Photo by Matthew Ginn/Trillium Media Services
The organizers behind the Pendleton Swim Association considered their options to find a new pool and decided there’s no place like dome.
Tony Nelson, the coach for the swim association and the Pendleton High School swim team, and association president Fred Robinson went before the council at a workshop Tuesday and asked them if they would be open to erecting an inflatable dome over the Pendleton Aquatic Center pool that would allow for year-round swimming. It could cost as much as $1 million to do so.
The men made their case ahead of the swim teams’ main facility — the Blue Mountain Community College pool — scheduled closure in June. Mayor John Turner, a former BMCC president, said his discussions with college staff show there’s little desire to extend the pool’s life after the deadline, especially considering the millions of dollars it would take to renovate the facility.
Nelson and Robinson said their programs could end if the pool closed and no replacement was found.
“Without water, we’re potentially without a program,” Robinson said.
Nelson, who is also a lieutenant for the Pendleton Police Department, said his teams range from 30-40 participants in the winter to 80-100 in the summer. If teams were to go away, Robinson said it would take away an athletic avenue for students who might not fit in other school sports.
Nelson said there’s only a handful of 50-meter pools in the Northwest like the Pendleton Aquatic Center. One of them is at Mt. Hood Community College in Gresham, a facility that hosts the Oregon School Activities Association swimming championships each year — under a dome.
With a similar inflatable dome in Pendleton, the aquatic center would be covered during the colder months and uncovered during the summer.
Acquiring and installing the dome wouldn’t come cheap — $800,000 to $1 million, including improvements to the pool deck and pool house, according to Robinson’s estimate. Robinson and Nelson said that the swim association would attempt to cover that cost.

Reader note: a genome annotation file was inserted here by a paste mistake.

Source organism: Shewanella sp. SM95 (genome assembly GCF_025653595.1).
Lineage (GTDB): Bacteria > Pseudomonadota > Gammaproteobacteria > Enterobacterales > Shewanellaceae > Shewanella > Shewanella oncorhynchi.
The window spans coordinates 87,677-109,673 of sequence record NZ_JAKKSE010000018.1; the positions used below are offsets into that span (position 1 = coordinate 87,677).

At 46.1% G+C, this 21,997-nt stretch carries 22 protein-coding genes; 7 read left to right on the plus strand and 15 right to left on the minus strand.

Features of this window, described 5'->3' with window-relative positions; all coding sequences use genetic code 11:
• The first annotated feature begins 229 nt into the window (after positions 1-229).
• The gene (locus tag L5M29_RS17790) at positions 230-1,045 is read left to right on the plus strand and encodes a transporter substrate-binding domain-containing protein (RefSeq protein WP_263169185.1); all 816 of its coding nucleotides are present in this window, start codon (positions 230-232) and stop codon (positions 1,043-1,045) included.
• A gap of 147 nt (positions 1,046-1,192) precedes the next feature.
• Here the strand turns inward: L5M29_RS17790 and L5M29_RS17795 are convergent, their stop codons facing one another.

But buying and setting up the dome wouldn’t be the only expense involved. Robinson estimated it would cost $17,000 per month to run the pool from October to May, when it is usually drained. That figure doesn’t include the additional labor needed to maintain a pool year-round.
City officials seemed supportive of the project but did not seem eager to commit general fund money to operate it.
With the city already saddled with $3.7 million in deferred maintenance, City Manager Robb Corbett didn’t like the idea of adding another six-figure cost to facility maintenance.
“When I look at a number like that, it just means we’re getting further and further down the hole,” he said.
Turner called pools “money-sucking pigs,” and other council members warned Nelson and Robinson about the high cost to run it.
“It looks expensive,” Councilor Neil Brown said. “We can’t even fix potholes.”
The duo assured the council that it was their goal to make the domed pool self-sustaining. The aquatic center hosted two popular swim meets during the summer and could host more with a covered pool. Additionally, it could open up more revenue opportunities like year-round swimming lessons, physical therapy and private rentals.
Although the group now has the blessing of the council to move forward with the project, the association still has some tall tasks ahead of it.
In an interview after the meeting, Robinson said the swimming association can now make specific plans on how to raise money for the dome.
Contact Antonio Sierra at firstname.lastname@example.org or 541-966-0836.